The development of point-of-care medical diagnostic devices
Much has been written about the impact of COVID-19. It has significantly altered how we live our lives and made us question the balance of prevention vs cure in our healthcare systems. With the need to track the virus, the importance of rapid diagnostic testing and rapid point-of-care (PoC) testing is becoming increasingly apparent.
Outside of the immediate pandemic, PoC testing has the potential to bring benefit to patient, clinician and payer in the right application. In current times, there is, unsurprisingly, an even greater interest in the development of new diagnostic platforms.
These new platforms are disruptive products, allowing tests to be run outside of the traditional lab setting, and, while this decentralised approach can be more convenient for the patient, it raises questions around who the user is, the quality control of results and complications for the end payer. To develop a successful new product not only requires an enabling technology, but also foresight into how these products will be adopted and used and paid for. As the focus on diagnostic testing continues to evolve, KD has been considering what it takes to develop a successful PoC diagnostic device.
New assays or detection technologies are often the driver for a diagnostic platform, most usually targeting an improvement in accuracy, cost, speed, throughput or multiplex capability. However, in the US, where the patient is used to paying directly for healthcare, they are increasingly predisposed to the notion of choice and as companies begin to target the patient directly, success will depend on the marketing and ease of use of the tests themselves. Because of this, companies need to place more focus on the user experience, keeping costs in check through targeting features around key functions.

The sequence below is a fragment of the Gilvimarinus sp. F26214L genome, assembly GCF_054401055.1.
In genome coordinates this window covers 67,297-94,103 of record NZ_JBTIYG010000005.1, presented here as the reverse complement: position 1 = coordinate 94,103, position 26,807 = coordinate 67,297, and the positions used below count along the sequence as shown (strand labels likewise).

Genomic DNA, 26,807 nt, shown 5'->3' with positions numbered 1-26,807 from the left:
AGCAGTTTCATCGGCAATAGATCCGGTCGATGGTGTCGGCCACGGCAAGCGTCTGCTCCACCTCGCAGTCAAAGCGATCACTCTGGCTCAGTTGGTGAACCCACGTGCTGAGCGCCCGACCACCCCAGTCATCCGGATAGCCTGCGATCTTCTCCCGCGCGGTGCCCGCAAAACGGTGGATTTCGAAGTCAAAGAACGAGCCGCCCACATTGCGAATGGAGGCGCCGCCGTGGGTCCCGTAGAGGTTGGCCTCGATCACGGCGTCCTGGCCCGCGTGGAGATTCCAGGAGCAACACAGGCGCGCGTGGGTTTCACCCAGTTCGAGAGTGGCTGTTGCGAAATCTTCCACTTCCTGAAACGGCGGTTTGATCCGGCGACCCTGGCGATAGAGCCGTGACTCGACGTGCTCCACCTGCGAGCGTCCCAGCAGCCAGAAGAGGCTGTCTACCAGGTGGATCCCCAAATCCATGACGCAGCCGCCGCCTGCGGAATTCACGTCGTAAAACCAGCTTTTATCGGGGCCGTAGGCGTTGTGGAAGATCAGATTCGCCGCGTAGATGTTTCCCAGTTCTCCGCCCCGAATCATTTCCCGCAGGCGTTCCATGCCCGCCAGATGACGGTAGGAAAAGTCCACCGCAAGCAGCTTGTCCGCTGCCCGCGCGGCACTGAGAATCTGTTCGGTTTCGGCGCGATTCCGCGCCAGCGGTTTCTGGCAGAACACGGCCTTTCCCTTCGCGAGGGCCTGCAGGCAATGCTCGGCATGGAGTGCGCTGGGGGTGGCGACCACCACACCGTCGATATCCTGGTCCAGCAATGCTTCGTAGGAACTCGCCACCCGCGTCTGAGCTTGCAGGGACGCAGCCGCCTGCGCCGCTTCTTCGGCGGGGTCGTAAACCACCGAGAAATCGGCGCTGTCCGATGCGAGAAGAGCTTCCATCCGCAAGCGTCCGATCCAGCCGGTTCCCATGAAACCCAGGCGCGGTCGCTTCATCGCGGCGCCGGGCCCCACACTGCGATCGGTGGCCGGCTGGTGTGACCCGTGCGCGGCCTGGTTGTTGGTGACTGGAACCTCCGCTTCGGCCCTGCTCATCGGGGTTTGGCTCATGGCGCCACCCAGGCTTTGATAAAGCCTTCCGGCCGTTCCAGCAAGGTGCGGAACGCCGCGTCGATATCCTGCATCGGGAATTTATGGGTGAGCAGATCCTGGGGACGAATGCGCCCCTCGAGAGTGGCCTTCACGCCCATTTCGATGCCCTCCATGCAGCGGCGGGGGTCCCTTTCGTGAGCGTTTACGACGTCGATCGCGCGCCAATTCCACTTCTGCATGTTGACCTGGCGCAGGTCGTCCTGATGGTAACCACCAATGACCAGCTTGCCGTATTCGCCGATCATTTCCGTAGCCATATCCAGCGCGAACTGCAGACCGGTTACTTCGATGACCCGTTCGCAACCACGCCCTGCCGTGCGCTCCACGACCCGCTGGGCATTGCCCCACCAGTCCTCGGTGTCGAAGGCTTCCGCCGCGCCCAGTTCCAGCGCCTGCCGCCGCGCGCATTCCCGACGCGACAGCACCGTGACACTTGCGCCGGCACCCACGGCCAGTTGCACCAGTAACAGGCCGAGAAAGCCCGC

In many situations, this may mean a close look at the sample collection kit itself, which is often seen as secondary to the test, but is the user’s main ‘touch point’ with the product. This is particularly evident in the current pandemic where the sample collection is not an easy thing to do and the patient often requires several attempts before getting a sample successfully. This may drive an approach to kitting which could involve the inclusion of multiple swabs for one patient.
The need to understand the application is also wrapped up in the business model. In the current pandemic, for example, it is unlikely that a (relatively expensive) PoC test is going to be the answer to the majority of testing as it is almost certainly more cost effective to have people self-isolate while waiting a day for a result from a lower cost, high throughput lab facility. However, there may still be significant markets for PoC testing where there is value in an immediate result such as for airport screening, or in private testing markets for companies or sporting events. Again, understanding the use of the device will drive the features and presentation of the product.
A particular challenge in a diagnostic product development is the degree to which the instrument, disposable and assay interact with one another. The disposable complexity in particular will be dictated by the assay process steps and, for assays with a greater complexity, a good starting point is to map out the assay process at an early stage and use this as a tool for driving the development – from the sequence and timings that the instrument has to implement through to the number of reaction chambers and reagents on the disposable.